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TOP CEOS - Shelter From the Storm: America’s Best CEOs

Hard times require strong leadership. With housing and credit-market crises hurting the economy, our annual investor survey shows which corporate CEOs have the steadiest hands.

Being the chief executive of a public company has never been ­easy. ­Lately, it has been all but impossible. Enron-era accounting scandals, alleged ­options-­backdating misdeeds and other tawdry scrapes have ­given rise to strict new regulations, a wave of investor activism and increased second­-­guessing by no-longer-quite-so-pliant boards of directors — all of which has raised already-high stress levels and contributed to record turnover among CEOs. The ­only reliably positive news for chief executives had been a strong economy. ­No longer. Now, with housing and ­credit­ ­market crises threatening to trigger a recession, corporate chiefs will have to struggle to maintain, much less grow, earnings. And that will only give restless shareholders and independent directors more reasons to clash with the men and women at the top.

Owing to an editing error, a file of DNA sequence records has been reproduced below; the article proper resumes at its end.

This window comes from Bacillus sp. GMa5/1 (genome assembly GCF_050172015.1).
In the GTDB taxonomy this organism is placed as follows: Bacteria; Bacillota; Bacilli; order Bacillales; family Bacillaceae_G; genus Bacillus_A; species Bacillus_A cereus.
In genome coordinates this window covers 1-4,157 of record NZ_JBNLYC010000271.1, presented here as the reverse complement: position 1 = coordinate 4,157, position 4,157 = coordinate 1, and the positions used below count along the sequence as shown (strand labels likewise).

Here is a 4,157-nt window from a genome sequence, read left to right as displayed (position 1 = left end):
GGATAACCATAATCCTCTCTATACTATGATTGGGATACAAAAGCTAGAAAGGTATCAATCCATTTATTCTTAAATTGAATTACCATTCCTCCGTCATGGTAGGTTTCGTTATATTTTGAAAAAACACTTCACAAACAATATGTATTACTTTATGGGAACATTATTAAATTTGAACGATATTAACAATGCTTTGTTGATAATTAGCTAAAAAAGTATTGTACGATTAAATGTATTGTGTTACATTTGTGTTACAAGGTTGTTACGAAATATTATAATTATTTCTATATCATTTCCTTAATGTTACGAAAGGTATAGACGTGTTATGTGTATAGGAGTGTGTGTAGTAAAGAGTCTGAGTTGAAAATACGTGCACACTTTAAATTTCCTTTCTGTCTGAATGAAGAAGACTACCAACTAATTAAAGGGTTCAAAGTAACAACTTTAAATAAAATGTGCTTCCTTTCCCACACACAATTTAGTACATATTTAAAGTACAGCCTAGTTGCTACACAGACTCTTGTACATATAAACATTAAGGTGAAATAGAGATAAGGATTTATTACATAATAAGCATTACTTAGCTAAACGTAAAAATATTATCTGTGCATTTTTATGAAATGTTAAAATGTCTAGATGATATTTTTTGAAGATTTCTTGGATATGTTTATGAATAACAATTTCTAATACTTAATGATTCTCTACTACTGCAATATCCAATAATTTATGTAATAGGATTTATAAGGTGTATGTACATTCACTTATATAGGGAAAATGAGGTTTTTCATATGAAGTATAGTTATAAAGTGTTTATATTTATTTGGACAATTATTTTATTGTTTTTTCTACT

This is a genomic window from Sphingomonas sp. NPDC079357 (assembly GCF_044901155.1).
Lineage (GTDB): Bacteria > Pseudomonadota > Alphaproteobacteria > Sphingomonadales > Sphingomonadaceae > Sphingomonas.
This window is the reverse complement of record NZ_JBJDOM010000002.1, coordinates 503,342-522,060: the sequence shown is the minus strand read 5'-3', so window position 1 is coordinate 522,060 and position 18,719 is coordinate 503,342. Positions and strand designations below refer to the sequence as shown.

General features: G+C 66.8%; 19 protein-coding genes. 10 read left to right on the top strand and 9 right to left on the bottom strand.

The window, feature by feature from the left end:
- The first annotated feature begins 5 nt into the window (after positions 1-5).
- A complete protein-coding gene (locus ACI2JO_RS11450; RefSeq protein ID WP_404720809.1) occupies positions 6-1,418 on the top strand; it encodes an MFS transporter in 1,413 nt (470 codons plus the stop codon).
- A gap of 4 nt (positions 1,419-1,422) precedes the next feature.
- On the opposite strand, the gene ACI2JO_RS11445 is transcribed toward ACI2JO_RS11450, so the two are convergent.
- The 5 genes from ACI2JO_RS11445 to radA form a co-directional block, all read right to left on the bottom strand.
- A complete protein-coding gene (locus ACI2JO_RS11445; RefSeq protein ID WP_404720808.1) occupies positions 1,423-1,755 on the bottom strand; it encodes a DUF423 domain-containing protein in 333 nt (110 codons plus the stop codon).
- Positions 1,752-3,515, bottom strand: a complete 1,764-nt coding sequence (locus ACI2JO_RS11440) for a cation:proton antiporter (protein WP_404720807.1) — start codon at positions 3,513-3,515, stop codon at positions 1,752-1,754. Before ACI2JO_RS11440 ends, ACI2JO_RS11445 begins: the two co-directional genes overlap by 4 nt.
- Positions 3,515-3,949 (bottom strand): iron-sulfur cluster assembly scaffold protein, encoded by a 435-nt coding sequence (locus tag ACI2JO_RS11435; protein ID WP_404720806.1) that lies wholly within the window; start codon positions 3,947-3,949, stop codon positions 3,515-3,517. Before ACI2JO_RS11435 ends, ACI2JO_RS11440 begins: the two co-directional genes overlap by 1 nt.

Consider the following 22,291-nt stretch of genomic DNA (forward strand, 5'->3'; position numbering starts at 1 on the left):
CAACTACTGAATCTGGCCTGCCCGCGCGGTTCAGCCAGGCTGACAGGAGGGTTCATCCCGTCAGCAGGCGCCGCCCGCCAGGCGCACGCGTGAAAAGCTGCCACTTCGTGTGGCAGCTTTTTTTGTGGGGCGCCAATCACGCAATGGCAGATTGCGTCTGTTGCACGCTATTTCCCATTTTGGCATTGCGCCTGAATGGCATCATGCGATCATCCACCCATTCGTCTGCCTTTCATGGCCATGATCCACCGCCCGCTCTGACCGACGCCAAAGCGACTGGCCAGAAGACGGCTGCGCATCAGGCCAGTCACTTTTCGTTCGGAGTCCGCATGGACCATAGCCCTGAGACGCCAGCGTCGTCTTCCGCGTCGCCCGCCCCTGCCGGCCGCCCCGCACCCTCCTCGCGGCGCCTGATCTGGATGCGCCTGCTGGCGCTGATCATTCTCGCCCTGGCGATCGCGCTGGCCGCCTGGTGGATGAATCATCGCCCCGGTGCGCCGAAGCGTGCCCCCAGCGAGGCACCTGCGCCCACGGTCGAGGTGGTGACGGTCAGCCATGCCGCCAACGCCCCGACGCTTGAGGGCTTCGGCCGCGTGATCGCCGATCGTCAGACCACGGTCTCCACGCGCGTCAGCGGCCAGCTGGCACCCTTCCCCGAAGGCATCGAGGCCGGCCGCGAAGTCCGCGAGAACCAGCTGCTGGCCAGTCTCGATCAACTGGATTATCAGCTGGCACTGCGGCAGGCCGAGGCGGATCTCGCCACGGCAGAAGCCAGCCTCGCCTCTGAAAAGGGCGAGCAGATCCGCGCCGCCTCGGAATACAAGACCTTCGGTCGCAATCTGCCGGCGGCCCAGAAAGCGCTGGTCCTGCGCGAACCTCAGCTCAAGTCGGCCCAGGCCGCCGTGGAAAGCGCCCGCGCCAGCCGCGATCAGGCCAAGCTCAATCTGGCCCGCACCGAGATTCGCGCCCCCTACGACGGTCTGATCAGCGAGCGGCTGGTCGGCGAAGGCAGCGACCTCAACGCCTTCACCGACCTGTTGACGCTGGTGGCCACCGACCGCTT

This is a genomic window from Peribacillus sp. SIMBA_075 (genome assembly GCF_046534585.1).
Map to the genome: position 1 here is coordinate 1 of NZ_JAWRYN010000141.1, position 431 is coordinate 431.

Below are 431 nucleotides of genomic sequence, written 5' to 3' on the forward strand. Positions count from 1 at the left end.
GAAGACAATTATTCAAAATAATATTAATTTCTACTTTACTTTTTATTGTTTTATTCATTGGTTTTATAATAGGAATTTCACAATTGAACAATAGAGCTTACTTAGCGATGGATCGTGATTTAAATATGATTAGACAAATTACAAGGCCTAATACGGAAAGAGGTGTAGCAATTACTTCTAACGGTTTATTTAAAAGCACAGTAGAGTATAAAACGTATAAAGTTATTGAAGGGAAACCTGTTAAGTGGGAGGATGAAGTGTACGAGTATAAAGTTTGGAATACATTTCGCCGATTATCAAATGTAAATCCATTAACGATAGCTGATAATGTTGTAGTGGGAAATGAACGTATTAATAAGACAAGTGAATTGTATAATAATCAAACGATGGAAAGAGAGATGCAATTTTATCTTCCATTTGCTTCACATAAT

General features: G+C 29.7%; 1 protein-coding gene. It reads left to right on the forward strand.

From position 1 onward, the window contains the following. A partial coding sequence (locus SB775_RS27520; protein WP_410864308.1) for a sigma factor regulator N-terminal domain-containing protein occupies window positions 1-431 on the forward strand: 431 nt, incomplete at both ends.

“CEOs are very much on guard right now,” says Keith Meyer, co-head of the North American CEO practice at executive search firm Heidrick & Struggles International. “Without the economic tailwinds behind them, it really is going to separate those leaders who are really good at creating shareholder value from those maybe riding the crest of an industry wave.”

Strong leadership is especially valuable during times like these. For a sixth consecutive year, Institutional Investor has surveyed the world’s biggest shareholders to find out which CEOs are the most outstanding in America. Many of the winning chief executives selected by our voters have proven their mettle in past crises by turning around companies that were hurting financially, suffering from scandals or otherwise confronted with serious obstacles.